This article will simplify the concept of Taguchi loss function and explain the method of Taguchi loss function with a practical example.
slide 1 of 5
Broadly, the Taguchi loss function explains that until a component is manufactured in the nominal size, it incurred a certain amount of loss to the manufacturer even though it has been manufactured within specified tolerance limit. The loss incurred by the component is zero in its nominal size and gradually increase as it deviates from the nominal size.
slide 2 of 5
Graphical Representations and Interpretations of the Taguchi Loss Function
The parabolic curve shown above represents the Taguchi loss function. From the curve you can interpret that the amount of loss is minimum for the target (or nominal value of a part) and as you deviate from the target the amount of loss increases even if you are within the specified limits of the process.
slide 3 of 5
Mathematical model of the Taguchi Loss Function and Its Explanation
The parabolic curve of the Taguchi loss function can be represented as below:
A shaft designer and manufacturer has manufactured a lot of 30 shafts. USL, LSL and nominal diameter of the shaft should be 0.55 mm, 0.45mm and 0.5mm respectively. Diameters of all the 30 shafts are as below:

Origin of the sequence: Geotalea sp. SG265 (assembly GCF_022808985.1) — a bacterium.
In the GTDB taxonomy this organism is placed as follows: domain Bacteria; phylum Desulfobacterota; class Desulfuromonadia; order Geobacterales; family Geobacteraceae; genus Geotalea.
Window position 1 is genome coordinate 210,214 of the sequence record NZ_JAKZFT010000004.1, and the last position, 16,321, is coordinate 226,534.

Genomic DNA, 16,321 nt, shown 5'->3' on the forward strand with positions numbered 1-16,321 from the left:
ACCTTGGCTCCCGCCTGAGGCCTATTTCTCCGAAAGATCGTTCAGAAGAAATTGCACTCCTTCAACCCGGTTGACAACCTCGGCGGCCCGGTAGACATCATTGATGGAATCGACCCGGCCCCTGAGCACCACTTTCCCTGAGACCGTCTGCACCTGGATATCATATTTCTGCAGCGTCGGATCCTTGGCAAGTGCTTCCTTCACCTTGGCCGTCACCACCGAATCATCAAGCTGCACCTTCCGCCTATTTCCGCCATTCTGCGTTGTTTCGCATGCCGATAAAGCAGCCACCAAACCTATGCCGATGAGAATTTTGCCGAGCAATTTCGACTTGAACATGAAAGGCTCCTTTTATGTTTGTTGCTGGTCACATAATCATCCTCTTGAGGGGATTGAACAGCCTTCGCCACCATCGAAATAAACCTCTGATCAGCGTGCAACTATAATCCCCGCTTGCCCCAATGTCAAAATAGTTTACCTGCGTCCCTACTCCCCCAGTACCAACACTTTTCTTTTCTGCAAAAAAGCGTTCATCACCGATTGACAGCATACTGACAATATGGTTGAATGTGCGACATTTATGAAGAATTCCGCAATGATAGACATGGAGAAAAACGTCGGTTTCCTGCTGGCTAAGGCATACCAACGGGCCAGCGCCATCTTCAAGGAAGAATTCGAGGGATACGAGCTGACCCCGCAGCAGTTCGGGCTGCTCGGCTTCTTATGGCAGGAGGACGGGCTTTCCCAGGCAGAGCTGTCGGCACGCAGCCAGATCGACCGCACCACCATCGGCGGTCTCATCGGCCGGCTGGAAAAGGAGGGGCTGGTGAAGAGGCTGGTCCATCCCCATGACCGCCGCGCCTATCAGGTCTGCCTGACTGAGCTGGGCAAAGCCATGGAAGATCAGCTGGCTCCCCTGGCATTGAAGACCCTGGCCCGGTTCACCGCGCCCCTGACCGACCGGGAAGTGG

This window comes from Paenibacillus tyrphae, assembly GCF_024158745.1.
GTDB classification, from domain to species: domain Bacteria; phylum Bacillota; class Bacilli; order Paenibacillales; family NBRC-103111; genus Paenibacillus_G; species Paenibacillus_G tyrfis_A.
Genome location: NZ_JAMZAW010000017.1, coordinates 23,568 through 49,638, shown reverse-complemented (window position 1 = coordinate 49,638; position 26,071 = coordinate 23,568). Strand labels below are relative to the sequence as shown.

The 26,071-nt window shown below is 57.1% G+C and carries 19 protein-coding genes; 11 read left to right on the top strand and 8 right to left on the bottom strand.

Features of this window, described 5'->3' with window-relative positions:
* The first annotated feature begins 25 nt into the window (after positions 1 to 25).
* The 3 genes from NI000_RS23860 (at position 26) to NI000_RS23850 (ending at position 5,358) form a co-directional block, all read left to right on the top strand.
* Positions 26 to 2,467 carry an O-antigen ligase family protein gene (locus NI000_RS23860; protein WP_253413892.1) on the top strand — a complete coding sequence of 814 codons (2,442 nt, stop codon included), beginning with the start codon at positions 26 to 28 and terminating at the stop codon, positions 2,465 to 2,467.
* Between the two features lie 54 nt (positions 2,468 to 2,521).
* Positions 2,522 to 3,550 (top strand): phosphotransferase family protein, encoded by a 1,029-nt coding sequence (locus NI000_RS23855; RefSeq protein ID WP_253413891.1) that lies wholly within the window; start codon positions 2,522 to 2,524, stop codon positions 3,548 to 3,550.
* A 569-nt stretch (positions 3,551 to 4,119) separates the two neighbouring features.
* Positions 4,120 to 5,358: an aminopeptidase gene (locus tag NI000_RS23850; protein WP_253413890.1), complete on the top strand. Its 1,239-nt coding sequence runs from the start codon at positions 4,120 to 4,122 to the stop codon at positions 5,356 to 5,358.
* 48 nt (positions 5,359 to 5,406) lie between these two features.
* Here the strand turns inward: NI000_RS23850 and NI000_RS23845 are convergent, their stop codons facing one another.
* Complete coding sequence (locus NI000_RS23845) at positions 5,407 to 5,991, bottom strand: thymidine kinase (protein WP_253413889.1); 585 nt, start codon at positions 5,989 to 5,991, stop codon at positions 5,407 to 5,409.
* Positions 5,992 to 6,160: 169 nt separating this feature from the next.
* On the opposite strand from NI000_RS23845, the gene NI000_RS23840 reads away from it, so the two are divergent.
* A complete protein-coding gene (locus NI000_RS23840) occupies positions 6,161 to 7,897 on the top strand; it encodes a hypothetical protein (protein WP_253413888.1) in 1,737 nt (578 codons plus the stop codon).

Cost of rework for a shaft with diameter 0.511 is $0.5.
You have to find out the total loss occurred for the whole set of 30 shafts.
For the above set of data,
Mean, m = 0.505
Standard deviation, d = 0.0231
Target, t = 0.5
L(x) =$0.03 when, x=0.501
Now, using the Eqn.1.1, we can find out,
Taguchi loss coefficient for the process, C = 0.03/ (0.511- 0.5) ^2 = 247.9339
Now, using Eqn.1.2, we can find out the average loss for each part of the whole set (30 numbers) as:
L = $0.13
So, Total loss for all the 30 shafts = 30*0.13 = $4.15
slide 5 of 5
The method of Taguchi loss function quantifies the amount of loss incurred by a product. Taguchi function is a six sigma tool. As per the Taguchi loss function, the amount of losses increases with the deviation from the target.